But wait. Just as things drew to a close, a three-judge panel of the court of appeals in Austin ordered Baird not to rule. The Navarro County District Attorney, intent on preventing the court of inquiry, convinced the court to call a temporary halt.
Arguments for why Baird should be allowed to rule are due October 20.
But really, there's not much to say.
It really is clear that there's simply no evidence Willingham set the fire that killed his children. He may have been a terrible person (or not); he may not have cared that they died (or he may have); but one more time, in boldface, there's no evidence that he killed his kids. None.
Of course, that won't mean anything to those who think death is all that matters. Schwartz quotes our friend Kent Scheidegger on what will happen if Baird gets to rule and says Willingham was innocent.
“It’ll be trumpeted on the Death Penalty Information Center site,” he said, referring to a group that opposes capital punishment. “Nobody on the other side of the aisle is going to give it any credence.”
For they who believe, evidence only counts if it points to guilt.
And you know, they've still got a flat earth and creationism and the Loch Ness monster.
* * * * *
Finally, up in Washington on Wednesday, the Supremes heard oral argument (transcript here) in Skinner v. Switzer. Skinner is Hank Skinner. He's the guy who wants Texas to let him have access to evidence to test it for DNA. Texas says no, we just have to kill you.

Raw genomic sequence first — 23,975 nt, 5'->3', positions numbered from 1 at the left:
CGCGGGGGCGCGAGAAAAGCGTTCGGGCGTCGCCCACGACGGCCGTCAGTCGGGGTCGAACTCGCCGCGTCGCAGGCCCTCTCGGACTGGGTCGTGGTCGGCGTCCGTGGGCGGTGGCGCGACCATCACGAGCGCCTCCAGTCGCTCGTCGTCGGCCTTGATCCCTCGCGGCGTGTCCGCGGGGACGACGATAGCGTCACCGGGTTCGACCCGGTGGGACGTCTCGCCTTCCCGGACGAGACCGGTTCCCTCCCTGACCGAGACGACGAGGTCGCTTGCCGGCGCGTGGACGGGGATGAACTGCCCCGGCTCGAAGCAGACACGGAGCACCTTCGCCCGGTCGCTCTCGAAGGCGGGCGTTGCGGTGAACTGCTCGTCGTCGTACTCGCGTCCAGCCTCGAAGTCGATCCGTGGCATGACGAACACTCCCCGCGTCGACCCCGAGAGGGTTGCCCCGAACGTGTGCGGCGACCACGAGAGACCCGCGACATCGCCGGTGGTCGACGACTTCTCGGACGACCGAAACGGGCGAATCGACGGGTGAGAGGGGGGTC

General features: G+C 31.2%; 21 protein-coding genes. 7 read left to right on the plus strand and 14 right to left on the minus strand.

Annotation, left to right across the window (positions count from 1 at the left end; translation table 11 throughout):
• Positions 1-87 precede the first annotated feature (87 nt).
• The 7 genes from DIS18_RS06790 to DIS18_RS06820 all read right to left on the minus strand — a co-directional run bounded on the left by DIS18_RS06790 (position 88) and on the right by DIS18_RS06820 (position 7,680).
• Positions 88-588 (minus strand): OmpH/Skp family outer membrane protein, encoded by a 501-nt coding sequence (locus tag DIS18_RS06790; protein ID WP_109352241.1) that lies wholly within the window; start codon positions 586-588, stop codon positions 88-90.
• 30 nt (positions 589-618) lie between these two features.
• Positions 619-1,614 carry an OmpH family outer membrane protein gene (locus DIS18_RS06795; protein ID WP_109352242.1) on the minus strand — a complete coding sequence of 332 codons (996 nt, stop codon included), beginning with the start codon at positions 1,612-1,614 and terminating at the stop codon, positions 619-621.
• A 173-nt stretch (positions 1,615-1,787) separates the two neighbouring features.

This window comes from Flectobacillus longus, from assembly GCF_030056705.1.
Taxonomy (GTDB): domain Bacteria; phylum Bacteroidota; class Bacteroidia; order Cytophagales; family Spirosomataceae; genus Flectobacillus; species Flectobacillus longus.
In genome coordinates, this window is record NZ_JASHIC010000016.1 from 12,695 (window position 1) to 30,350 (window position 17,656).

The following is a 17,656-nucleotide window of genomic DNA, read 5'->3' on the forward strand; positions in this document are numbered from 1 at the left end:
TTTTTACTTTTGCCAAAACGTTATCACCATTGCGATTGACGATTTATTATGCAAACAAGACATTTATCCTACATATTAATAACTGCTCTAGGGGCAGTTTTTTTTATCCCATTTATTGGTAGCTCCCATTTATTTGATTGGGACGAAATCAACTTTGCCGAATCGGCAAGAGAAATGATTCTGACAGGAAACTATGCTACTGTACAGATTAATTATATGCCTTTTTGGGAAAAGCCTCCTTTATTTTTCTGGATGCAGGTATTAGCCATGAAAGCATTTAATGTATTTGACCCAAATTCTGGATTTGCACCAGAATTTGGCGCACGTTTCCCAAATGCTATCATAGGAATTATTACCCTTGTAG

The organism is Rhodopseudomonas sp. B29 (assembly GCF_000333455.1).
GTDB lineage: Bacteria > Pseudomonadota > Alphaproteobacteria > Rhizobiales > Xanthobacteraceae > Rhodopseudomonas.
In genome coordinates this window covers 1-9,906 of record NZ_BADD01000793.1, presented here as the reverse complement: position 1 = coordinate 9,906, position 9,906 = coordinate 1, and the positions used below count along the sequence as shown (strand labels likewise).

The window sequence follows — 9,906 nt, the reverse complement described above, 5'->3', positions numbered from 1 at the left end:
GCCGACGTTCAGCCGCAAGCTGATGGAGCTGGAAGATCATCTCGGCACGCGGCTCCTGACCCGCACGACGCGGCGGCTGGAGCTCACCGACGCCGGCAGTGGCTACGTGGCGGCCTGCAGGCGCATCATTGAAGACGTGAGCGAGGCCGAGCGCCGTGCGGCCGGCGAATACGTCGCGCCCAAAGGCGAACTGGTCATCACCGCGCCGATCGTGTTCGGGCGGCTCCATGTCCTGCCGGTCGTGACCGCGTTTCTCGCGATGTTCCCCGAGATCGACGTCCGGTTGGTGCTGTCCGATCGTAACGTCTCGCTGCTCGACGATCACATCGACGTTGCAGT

Here's Adam Liptak in the Times.
In the course of an hourlong argument at the Supreme Court on Wednesday about a death row inmate’s quest to test DNA evidence, the justices asked neither of the questions that people without legal training might have thought crucial: Why won’t Texas prosecutors consent to the testing? And could the results show that the inmate, Henry W. Skinner, is innocent of the triple murder that sent him to death row?
Actually, they did sort of ask the second of those questions. And Rob Owen, who represents Skinner, sort of answered. Of course Skinner hopes that DNA tests would show he was innocent. It's just that those questions aren't up yet. The immediate issue is whether Skinner has a right to ask the federal court to say that the Texas statute which says he can't get the material for testing is unconstitutional. You might want to read that again. Skinner's not asking the Supremes to order the testing. He's not asking the Supremes to say that the Texas statute that says he can't get it is unconstitutional. He's asking the Supremes to let him ask a lower federal court to decide whether the Texas statute is unconstitutional.
Back in March, Skinner came within an hour of being executed before the Court granted a stay. Now, Anthony Kennedy wonders whether they should have.
Well, we don't grant a stay in order to decide a question. We grant a stay because of the likelihood of success on the merits. And that goes to the sentence. And now you are telling us that your attack doesn't go on the sentence. I don't see why we don't just lift the stay, under your own view of the case.
When Kennedy is suggesting that the Court should drop the case and let your client be killed, that's a really bad sign.
* * * * *
- Billy Wayne Coble - Sentenced to die based on meaningless, unreliable evidence, but close enough for government work
- Cameron Todd Willingham - Executed for a crime there's no evidence occurred, but close enough for government work
- Hank Skinner - Trying to prove he's innocent but it looks like he may have no way of getting to court which he needs to do to get access to the evidence that, he says, would prove he's innocent.
It is alleged that when Davy Crockett was not reelected to Congress, he said
You can go to hell, and I'll go to Texas.
He did. He was killed there a couple of months later.
They do that in the Lone Star State.